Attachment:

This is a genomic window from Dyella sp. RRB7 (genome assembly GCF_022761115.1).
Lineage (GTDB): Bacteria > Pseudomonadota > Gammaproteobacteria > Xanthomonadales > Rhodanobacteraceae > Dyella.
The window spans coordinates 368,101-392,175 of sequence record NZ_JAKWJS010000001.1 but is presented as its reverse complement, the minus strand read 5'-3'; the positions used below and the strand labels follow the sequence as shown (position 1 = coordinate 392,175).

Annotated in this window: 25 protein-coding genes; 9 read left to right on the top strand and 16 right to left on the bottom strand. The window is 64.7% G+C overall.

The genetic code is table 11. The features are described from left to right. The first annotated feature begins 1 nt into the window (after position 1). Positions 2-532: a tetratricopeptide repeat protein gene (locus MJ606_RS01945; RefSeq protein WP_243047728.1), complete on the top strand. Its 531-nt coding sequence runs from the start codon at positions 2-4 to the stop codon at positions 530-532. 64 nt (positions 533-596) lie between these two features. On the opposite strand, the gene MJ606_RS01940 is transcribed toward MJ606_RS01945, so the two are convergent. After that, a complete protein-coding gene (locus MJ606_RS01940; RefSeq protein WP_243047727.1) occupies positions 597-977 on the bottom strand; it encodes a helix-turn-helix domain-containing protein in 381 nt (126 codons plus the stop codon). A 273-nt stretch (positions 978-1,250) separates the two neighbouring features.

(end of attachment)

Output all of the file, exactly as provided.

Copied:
This is a genomic window from Dyella sp. RRB7 (genome assembly GCF_022761115.1).
Lineage (GTDB): Bacteria > Pseudomonadota > Gammaproteobacteria > Xanthomonadales > Rhodanobacteraceae > Dyella.
The window spans coordinates 368,101-392,175 of sequence record NZ_JAKWJS010000001.1 but is presented as its reverse complement, the minus strand read 5'-3'; the positions used below and the strand labels follow the sequence as shown (position 1 = coordinate 392,175).

Annotated in this window: 25 protein-coding genes; 9 read left to right on the top strand and 16 right to left on the bottom strand. The window is 64.7% G+C overall.

The genetic code is table 11. The features are described from left to right. The first annotated feature begins 1 nt into the window (after position 1). Positions 2-532: a tetratricopeptide repeat protein gene (locus MJ606_RS01945; RefSeq protein WP_243047728.1), complete on the top strand. Its 531-nt coding sequence runs from the start codon at positions 2-4 to the stop codon at positions 530-532. 64 nt (positions 533-596) lie between these two features. On the opposite strand, the gene MJ606_RS01940 is transcribed toward MJ606_RS01945, so the two are convergent. After that, a complete protein-coding gene (locus MJ606_RS01940; RefSeq protein WP_243047727.1) occupies positions 597-977 on the bottom strand; it encodes a helix-turn-helix domain-containing protein in 381 nt (126 codons plus the stop codon). A 273-nt stretch (positions 978-1,250) separates the two neighbouring features.